This report addresses the most discussed digital technologies of the last few years. There has been considerable debate about the potential benefits and threats that arise from the use of Distributed Ledger Technologies. What is clear from these debates is that blockchain is an important technology that has the potential to transform a range of sectors. The importance of Distributed Ledger Technology was identified and discussed in a 2016 report produced by Sir Mark Walport, the UK Government’s Chief Scientific Adviser at the time.

The report provided recommendations for the use of blockchain to meet national needs, and to ensure the UK’s competitiveness in the global arena. The report outlined the need for a broad response that spanned the public and private sector, whilst also recognising the need for leadership in the development and deployment of blockchain technologies.

This report provides an update and reflection on the use of blockchain technologies by Governments and Public Sector bodies around the world. Much has happened since 2016 and this report provides a reminder of the importance of Distributed Ledger Technologies for the public sector, and the various orientations of blockchains adopted across the globe. The team have mapped the various regulatory and policy responses to blockchain, and cryptocurrencies more broadly. This mapping not only reveals a varying degree of friendliness towards blockchain, it also highlights the challenges involved in implementing Distributed Ledger Technology systems in the public sector.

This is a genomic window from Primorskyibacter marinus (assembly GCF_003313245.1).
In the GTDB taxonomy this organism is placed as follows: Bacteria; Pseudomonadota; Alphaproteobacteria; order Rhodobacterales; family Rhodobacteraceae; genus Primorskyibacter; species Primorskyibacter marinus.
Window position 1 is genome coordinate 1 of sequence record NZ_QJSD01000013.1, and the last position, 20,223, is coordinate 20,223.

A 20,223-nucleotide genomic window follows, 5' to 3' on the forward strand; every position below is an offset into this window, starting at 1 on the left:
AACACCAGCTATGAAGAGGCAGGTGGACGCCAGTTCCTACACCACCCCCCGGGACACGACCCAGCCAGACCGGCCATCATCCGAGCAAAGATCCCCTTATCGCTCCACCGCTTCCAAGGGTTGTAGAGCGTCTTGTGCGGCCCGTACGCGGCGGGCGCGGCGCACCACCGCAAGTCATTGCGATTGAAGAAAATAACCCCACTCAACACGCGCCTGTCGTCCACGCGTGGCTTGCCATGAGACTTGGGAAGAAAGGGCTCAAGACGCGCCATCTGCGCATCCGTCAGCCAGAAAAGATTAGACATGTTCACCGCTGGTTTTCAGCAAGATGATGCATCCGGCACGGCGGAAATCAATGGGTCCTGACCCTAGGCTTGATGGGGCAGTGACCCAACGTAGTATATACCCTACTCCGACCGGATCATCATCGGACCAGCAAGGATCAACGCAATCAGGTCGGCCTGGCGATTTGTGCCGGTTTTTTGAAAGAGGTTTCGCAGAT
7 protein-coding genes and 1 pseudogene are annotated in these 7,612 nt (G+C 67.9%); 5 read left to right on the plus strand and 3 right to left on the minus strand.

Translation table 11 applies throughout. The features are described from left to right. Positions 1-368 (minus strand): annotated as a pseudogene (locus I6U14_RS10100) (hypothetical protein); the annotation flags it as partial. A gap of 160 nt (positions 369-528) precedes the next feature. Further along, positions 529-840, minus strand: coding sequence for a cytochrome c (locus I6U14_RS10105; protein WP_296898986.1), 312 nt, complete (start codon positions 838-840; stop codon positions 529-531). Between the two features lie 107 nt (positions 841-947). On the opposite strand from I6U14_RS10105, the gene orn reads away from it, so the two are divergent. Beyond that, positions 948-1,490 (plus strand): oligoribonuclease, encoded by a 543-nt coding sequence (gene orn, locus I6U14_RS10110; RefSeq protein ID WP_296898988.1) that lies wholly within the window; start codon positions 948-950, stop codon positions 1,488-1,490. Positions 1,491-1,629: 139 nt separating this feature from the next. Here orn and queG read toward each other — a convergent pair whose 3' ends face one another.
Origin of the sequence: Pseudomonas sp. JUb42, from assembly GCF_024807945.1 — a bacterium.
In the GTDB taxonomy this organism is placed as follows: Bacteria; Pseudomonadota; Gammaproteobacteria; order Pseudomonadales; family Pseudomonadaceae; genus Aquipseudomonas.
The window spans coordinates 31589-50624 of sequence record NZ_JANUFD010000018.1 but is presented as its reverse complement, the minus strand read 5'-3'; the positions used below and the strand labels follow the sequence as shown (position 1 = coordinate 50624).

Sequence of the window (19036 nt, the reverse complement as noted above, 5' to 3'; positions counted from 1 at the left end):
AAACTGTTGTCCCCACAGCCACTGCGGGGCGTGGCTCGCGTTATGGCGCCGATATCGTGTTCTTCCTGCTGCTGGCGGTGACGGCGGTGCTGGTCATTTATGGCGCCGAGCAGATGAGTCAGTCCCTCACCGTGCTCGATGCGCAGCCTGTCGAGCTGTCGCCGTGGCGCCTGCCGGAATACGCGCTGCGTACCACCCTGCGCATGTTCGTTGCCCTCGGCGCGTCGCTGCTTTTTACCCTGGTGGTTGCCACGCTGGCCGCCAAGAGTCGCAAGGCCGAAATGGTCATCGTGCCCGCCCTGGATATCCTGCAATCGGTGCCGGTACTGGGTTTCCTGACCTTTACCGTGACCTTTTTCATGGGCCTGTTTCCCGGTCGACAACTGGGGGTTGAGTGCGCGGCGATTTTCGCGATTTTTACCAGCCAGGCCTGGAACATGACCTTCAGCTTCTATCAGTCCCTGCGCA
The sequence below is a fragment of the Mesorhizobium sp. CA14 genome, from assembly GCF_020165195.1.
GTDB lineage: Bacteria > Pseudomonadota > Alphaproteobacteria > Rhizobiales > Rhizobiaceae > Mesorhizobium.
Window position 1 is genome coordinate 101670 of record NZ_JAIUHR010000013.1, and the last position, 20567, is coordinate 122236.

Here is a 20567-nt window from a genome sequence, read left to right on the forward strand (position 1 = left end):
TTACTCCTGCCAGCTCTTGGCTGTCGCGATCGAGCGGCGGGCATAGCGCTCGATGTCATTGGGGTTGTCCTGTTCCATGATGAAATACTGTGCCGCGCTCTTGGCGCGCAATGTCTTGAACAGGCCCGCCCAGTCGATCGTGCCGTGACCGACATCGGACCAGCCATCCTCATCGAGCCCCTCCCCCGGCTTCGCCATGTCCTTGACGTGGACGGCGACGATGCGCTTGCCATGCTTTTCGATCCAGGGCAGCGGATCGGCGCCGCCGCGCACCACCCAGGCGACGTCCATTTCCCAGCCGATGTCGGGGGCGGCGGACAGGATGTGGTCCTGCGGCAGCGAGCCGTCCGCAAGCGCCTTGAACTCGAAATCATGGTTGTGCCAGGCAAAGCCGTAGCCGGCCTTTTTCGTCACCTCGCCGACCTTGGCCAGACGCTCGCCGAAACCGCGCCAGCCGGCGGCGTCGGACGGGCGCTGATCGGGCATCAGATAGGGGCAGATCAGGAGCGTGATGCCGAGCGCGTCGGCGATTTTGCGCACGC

Distributed Ledger Technologies are an important technology for the public sector, albeit there exists a number of policy implications. If we are to show leadership in the use of blockchain and its application it is imperative that we are aware of both its benefits and limitations; and the issues that need to be addressed to ensure we gain value from the use of Distributed Ledger Technologies. This report captures the public sector experiences of blockchain technologies across the globe, and also documents the issues raised and the various responses. This is a hugely informative and useful document for those who seek to make use of blockchains in the public sector.

Tom Rodden
Chief Scientific Adviser, UK Government Department for Digital, Culture, Media and Sport


What is the current state of implementation of blockchain by governments and public sector bodies around the world? And what are the factors holding back further progress?

The GovChain project began as an attempt to answer these questions. Our research team mapped the regulatory and policy environments of 20 countries around the world (spread across Europe, USA, Asia, Australia, Africa, the Caribbean and South America) to assess their degree of friendliness towards blockchain – and cryptocurrencies more broadly. We also wanted to speak to policymakers, and other intrapreneurs within public sector organisations, who had attempted to implement blockchain directly. What were the key drivers that allowed them to make a change – was it funding, political leadership, policy environment, cultural factors or something else? What could other countries learn from successful approaches to help them accelerate change?